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Showing posts from May, 2008

UCLA Library RSS Feeds-Web 2.0 Saga Continues...

RSS Feeds Beta
The UCLA Library is testing the second iteration of a beta version of RSS feeds and a Customized Feeds Wizard to deliver notifications to users about items recently added to library collections. UCLA students, faculty, and staff are invited to evaluate the service and offer feedback.
RSS Beta provides feeds for nearly eighty subjects based on a combination of call numbers and keywords; the subjects are also correlated with UCLA departments and programs.
Feedback can be submitted via an online form. The service will be evaluated and modified and new features implemented over the coming months.
Important Update
On January 2, 2008, Option B Feeds was discontinued. Please subscribe to similar feeds from Option A to replace Option B feeds.
The decision to discontinue the Option B feeds was based on user feedback and usage statistics. Future plans include adding feeds to cover all UCLA disciplines and enabling users to create customized feeds. Further information is available …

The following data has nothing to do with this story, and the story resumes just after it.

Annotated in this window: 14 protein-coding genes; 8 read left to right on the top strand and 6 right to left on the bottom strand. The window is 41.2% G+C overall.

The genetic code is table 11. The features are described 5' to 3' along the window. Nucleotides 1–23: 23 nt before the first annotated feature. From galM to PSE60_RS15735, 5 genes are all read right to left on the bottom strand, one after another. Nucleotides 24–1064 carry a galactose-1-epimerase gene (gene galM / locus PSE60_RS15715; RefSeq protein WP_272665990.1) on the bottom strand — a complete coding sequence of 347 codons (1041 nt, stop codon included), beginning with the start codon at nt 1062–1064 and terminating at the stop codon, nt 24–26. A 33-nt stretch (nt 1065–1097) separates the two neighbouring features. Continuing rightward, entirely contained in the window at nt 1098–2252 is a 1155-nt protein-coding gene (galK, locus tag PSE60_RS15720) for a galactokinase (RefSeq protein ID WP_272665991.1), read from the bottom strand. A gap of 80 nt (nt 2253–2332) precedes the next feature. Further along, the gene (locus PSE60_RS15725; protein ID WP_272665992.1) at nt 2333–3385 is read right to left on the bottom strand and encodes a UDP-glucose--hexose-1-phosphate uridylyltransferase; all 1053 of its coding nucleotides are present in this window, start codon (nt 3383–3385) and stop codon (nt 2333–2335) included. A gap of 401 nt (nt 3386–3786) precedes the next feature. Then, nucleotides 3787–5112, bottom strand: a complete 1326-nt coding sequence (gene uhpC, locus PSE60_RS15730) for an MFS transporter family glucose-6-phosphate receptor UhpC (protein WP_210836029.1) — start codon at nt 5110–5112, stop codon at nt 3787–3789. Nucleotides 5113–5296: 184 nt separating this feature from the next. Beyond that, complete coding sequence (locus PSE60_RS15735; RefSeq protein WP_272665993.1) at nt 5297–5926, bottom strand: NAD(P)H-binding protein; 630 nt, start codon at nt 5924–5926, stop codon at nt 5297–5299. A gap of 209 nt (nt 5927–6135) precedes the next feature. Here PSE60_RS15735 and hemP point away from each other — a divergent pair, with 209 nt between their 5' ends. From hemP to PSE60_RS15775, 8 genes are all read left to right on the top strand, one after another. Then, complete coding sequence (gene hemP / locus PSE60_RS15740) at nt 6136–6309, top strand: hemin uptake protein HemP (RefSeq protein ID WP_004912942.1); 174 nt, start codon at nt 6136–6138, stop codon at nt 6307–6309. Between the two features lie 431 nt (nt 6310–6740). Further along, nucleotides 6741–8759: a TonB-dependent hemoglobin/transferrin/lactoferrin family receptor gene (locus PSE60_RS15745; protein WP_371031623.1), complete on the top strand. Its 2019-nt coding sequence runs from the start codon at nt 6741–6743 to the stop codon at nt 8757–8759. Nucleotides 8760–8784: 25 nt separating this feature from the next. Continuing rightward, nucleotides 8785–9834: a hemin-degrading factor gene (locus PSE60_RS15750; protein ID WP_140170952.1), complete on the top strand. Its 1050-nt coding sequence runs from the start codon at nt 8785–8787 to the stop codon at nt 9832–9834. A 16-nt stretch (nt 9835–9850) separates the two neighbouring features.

Dostoevsky and his reasons for making Myshkin a prince: A thougt-piece by Liladhar Pendse

“Once you honoured me with your confidence. It may be that you have completely forgotten me now. How is that I am writing to you? I do not know; but I have an irrepressible desire to remind you of myself, and you precisely. Many’s the time I have needed all three of you very much, but of all three I could see only you. I need you, I need you very much. I have nothing to write to you about myself, I have nothing to tell you about. That is not what I wanted; I wish terribly much that you should be happy. Are you happy? That is the only thing I wanted to tell you.
Your brother, Pr. L. Myshkin. (Dostoevsky 189). [1]

Myshkin’s note written to Aglaia, one of the Epanchin sisters in which he expresses his humility with nothing to write about himself, reveals a deliberate choice by Dostoevsky to make Myshkin a prince, the protagonist of “The Idiot”. The contradiction of nothingness, emptiness and complete innocence of epileptic prince was intentional. From nothingness of humility rises the prot…